How do you terminate or cancel a JV agreement?

How a JV is terminated (ie, the ending of JV before the passing of the duration period) will be governed by the provisions set out in the JV agreement. A well-drafted JV agreement will contain a comprehensive provision of how the parties can exit the JV, to facilitate swift resolution. The provisions will usually allow termination in the following events:

  • agreement between the parties to terminate;
  • expiry of the fixed term of the JV, or completion of the specified project;
  • sale of shares or interest by one party to the other (exit);
  • material breach of the JV agreement which has not been remedied to the satisfaction of the non-breaching party;
  • insolvency of a party to the JV;
  • change of control of a party to the JV, or a change of control of a company JV; or
  • unresolved deadlock on a material issue.

Possible methods of termination may be:

  • Consensual termination
    Usually, the assets are distributed by returning the asset to the party that acquired or funded the asset. Alternatively, the assets are sold to the highest bidder.
  • Sale of interest
    A provision that may be included in the JV agreement to facilitate the sale of shares is the ‘tag along and drag along rights’ provision. This enables one party to sell its shares in the company JV to a third party, provided the third party purchases the shares of all the JV parties. As interest of all the parties is sold, the JV is terminated. Another provision enabling the sale of shares is the ’put and call option’. This provision allows the holder of the option (usually all the parties to the joint venture) to give notice and require the other shareholders to buy or sell their entire shareholding. The price payable for the shares will be dictated by the agreement, such as ‘fair price’ or by a specific formula. By buying the entire shareholding, or requiring a holder to buy the entire shareholding, the JV arrangement will be terminated. A third provision which enables sale of shares is the ‘Russian roulette mechanism’. This allows a party (Party A) to serve notice to the other party (Party B), for Party A to sell its shares at a price specified in the notice. Party B has a period of time to either accept the offer and buy the shares of Party A, following which it will become the sole owner of the company JV entity. Alternatively, Party B can reject the offer. If the offer is rejected, Party B must sell its shares to Party A for the price specified in Party A’s original notice. Again, in a JV with two parties, this would result in termination of the JV. Another provision which enables the sale of shares is a ‘Texas/Mexican shoot out’ provision. Through this provision, Party A can serve a purchase notice on Party B stating that it is willing to buy out Party B at a specified price. Party B has a period to serve a counter-notice indicating either an intent to sell at that price, or to buy Party A’s interest at a higher price. The parties then continue to bid for the other’s shares until one party agrees to sell their shares. Again, in a JV with two parties, this would terminate the JV.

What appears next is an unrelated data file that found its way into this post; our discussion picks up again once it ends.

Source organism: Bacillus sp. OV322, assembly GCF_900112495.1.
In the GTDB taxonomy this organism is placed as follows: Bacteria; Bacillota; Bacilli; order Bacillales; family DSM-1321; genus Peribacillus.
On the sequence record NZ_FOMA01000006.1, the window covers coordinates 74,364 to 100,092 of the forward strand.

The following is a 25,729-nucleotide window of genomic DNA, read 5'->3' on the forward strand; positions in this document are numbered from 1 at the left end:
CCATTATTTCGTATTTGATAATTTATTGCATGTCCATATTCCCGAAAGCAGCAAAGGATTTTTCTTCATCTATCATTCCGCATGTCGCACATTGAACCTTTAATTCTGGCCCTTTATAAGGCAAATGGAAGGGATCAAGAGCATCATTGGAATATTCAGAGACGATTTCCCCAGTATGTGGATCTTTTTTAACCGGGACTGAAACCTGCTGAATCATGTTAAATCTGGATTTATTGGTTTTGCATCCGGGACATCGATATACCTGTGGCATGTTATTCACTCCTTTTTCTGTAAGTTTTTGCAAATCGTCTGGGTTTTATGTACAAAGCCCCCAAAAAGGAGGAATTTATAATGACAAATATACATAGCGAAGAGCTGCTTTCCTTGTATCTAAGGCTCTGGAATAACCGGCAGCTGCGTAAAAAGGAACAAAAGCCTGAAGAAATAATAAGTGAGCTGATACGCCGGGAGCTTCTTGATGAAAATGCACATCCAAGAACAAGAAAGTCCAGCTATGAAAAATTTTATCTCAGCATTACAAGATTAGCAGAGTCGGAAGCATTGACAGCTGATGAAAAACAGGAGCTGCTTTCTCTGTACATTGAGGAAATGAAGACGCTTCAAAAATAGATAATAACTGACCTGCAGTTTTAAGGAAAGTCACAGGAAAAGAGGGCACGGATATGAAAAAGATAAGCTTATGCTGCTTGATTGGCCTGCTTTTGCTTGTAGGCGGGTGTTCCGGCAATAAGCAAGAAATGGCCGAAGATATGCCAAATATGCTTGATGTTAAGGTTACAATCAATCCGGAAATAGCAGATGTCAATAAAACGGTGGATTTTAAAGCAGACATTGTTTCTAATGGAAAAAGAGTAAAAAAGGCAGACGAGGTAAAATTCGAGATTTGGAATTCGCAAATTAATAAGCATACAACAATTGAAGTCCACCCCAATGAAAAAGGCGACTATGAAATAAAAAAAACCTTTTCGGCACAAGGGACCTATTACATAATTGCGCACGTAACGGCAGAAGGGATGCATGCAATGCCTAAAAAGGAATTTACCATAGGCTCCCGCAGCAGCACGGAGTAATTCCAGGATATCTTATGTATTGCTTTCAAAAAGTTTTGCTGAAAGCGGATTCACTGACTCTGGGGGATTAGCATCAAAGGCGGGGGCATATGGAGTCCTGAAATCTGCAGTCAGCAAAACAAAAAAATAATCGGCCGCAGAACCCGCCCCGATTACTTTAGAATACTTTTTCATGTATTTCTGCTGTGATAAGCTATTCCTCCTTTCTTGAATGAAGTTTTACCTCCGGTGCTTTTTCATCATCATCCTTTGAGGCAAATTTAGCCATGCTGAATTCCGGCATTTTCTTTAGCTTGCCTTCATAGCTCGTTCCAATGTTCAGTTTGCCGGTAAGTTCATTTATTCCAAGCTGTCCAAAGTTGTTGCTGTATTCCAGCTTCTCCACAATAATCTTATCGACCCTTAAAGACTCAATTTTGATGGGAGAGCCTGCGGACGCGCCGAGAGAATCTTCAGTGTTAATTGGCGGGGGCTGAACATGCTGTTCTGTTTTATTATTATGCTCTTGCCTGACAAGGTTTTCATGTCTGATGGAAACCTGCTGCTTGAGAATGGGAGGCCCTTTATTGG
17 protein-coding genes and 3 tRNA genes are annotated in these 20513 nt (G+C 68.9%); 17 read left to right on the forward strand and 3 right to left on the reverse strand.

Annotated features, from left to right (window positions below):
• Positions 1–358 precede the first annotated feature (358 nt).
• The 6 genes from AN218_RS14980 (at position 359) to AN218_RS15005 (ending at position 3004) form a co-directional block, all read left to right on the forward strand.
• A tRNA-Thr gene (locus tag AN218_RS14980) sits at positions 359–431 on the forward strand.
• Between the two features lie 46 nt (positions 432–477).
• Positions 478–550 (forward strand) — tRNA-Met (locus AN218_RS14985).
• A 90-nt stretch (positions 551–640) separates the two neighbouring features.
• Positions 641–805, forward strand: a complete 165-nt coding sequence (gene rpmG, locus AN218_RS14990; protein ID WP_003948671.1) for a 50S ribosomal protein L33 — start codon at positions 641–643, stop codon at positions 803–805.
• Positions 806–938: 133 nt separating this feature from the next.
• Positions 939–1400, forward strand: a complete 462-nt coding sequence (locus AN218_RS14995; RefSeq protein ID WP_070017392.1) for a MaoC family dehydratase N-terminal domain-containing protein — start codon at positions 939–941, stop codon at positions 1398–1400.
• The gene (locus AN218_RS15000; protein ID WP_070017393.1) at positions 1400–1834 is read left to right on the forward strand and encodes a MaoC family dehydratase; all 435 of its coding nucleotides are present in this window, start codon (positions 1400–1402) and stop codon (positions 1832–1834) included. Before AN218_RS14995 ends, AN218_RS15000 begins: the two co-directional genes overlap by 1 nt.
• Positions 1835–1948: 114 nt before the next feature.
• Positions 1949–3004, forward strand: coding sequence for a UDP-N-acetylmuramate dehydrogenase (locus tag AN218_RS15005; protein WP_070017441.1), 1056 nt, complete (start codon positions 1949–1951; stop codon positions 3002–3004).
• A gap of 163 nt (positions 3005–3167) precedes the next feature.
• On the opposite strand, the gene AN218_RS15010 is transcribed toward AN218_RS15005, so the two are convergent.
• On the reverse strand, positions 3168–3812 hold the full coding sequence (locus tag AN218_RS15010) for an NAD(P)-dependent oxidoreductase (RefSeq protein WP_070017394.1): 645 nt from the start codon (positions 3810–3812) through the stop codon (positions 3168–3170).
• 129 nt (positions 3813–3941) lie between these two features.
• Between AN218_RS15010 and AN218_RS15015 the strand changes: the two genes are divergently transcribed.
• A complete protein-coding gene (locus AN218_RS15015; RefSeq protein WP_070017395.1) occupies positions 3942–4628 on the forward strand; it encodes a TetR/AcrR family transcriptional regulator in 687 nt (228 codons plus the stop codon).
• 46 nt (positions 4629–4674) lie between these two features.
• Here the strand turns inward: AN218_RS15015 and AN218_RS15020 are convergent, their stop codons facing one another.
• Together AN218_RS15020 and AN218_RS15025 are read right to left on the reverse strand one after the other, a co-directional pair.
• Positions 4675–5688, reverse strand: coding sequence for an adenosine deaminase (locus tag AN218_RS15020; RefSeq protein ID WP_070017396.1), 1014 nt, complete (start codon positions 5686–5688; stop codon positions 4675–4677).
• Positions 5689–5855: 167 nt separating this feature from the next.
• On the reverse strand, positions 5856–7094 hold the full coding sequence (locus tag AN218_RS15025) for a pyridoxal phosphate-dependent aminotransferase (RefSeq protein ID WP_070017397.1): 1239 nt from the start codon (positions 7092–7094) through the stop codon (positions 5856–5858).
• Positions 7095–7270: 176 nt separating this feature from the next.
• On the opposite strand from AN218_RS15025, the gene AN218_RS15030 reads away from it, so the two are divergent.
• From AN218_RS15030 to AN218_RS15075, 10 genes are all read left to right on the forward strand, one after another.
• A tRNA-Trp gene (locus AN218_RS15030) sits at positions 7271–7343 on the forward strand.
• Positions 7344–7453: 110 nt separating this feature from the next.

• Winding up
    A JV can also be terminated by winding up. Whilst a court can order a winding-up, the JV agreement may include a procedure for voluntary liquidation. Upon liquidation, it is usual for the assets of the JV to be distributed to the party that contributed them.

When drafting a termination provision of a JV agreement, it is important to consider the impact of termination, in addition to events in which a party may terminate the JV. Consideration should also be given to any provisions which are to survive termination.